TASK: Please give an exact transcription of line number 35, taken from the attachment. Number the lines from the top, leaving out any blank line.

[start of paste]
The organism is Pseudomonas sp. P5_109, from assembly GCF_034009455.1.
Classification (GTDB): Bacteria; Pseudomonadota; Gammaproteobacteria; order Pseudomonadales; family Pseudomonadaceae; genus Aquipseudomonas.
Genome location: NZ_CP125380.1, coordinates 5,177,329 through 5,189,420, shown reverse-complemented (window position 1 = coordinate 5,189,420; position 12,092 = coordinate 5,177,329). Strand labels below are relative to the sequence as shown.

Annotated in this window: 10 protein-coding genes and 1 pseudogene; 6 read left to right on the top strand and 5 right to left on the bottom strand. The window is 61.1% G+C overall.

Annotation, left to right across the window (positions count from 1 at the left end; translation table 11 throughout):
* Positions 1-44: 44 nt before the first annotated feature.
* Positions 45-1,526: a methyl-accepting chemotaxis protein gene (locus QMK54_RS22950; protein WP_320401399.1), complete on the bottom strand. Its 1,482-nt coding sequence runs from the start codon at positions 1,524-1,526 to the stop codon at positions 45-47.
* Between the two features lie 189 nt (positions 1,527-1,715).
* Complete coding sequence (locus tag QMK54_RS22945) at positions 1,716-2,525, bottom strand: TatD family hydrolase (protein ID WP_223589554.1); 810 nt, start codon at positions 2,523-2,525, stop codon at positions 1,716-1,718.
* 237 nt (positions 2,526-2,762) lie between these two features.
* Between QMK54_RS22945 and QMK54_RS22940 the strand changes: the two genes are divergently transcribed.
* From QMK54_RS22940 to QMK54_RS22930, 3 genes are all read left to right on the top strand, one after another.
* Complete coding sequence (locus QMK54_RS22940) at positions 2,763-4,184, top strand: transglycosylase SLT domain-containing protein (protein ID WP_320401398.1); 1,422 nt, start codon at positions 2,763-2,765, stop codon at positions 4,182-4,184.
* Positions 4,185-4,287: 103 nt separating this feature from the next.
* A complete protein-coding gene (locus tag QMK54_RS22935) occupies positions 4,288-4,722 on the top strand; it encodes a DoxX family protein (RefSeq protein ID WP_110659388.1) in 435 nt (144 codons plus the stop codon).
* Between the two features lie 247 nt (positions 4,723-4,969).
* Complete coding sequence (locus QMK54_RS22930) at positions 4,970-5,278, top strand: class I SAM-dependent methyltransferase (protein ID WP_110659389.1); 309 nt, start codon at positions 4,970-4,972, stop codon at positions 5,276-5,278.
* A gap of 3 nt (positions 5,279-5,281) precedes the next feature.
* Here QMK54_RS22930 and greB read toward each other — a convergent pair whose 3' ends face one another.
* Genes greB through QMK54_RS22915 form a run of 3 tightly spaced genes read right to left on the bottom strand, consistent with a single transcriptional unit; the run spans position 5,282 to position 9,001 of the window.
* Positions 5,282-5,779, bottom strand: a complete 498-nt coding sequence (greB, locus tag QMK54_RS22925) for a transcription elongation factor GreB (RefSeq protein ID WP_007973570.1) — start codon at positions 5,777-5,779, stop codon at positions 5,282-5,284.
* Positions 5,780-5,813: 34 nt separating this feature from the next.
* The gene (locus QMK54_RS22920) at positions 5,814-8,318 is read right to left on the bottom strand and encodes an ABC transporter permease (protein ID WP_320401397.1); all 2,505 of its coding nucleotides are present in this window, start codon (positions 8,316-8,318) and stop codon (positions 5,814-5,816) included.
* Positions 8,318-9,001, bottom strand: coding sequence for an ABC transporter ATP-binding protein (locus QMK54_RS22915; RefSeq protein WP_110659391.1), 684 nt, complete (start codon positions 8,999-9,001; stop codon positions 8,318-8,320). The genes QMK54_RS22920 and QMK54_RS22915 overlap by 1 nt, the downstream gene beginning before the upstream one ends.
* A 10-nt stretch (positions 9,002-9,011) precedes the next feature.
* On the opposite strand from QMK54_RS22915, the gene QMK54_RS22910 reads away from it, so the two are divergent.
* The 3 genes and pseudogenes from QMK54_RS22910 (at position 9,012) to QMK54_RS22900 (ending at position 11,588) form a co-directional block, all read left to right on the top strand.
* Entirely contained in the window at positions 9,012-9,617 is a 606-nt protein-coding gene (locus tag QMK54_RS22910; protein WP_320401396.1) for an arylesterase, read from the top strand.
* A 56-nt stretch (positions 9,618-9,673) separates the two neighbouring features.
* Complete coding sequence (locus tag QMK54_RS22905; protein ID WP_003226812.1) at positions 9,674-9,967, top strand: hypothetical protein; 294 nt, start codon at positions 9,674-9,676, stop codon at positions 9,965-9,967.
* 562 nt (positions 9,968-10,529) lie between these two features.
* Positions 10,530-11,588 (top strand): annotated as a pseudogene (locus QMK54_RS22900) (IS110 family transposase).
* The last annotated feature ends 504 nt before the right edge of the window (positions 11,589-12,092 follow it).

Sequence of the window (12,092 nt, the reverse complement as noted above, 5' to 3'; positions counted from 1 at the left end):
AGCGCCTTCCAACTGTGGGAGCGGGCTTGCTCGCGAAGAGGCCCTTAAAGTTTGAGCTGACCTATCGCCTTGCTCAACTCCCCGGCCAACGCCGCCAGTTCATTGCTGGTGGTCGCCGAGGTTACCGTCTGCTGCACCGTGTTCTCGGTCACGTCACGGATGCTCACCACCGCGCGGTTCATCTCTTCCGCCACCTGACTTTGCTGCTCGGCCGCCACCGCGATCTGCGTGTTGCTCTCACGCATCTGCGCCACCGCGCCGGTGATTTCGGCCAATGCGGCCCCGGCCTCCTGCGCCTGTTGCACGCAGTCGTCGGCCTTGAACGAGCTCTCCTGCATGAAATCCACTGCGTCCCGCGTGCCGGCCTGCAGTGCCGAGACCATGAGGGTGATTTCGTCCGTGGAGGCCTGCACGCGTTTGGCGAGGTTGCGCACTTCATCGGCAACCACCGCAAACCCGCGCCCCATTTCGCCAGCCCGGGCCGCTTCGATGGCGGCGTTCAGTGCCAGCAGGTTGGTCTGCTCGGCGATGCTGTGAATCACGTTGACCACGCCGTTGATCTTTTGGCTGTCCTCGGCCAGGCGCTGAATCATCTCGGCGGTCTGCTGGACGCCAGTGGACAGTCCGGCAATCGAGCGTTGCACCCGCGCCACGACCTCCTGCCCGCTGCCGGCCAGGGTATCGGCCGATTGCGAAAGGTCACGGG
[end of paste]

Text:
AGCGCCTTCCAACTGTGGGAGCGGGCTTGCTCGCGAAGAGGCCCTTAAAGTTTGAGCTGACCTATCGCCTTGCTCAACTCCCCGGCCAACGCCGCCAGTTCATTGCTGGTGGTCGCCGAGGTTACCGTCTGCTGCACCGTGTTCTCGGTCACGTCACGGATGCTCACCACCGCGCGGTTCATCTCTTCCGCCACCTGACTTTGCTGCTCGGCCGCCACCGCGATCTGCGTGTTGCTCTCACGCATCTGCGCCACCGCGCCGGTGATTTCGGCCAATGCGGCCCCGGCCTCCTGCGCCTGTTGCACGCAGTCGTCGGCCTTGAACGAGCTCTCCTGCATGAAATCCACTGCGTCCCGCGTGCCGGCCTGCAGTGCCGAGACCATGAGGGTGATTTCGTCCGTGGAGGCCTGCACGCGTTTGGCGAGGTTGCGCACTTCATCGGCAACCACCGCAAACCCGCGCCCCATTTCGCCAGCCCGGGCCGCTTCGATGGCGGCGTTCAGTGCCAGCAGGTTGGTCTGCTCGGCGATGCTGTGAATCACGTTGACCACGCCGTTGATCTTTTGGCTGTCCTCGGCCAGGCGCTGAATCATCTCGGCGGTCTGCTGGACGCCAGTGGACAGTCCGGCAATCGAGCGTTGCACCCGCGCCACGACCTCCTGCCCGCTGCCGGCCAGGGTATCGGCCGATTGCGAAAGGTCACGGG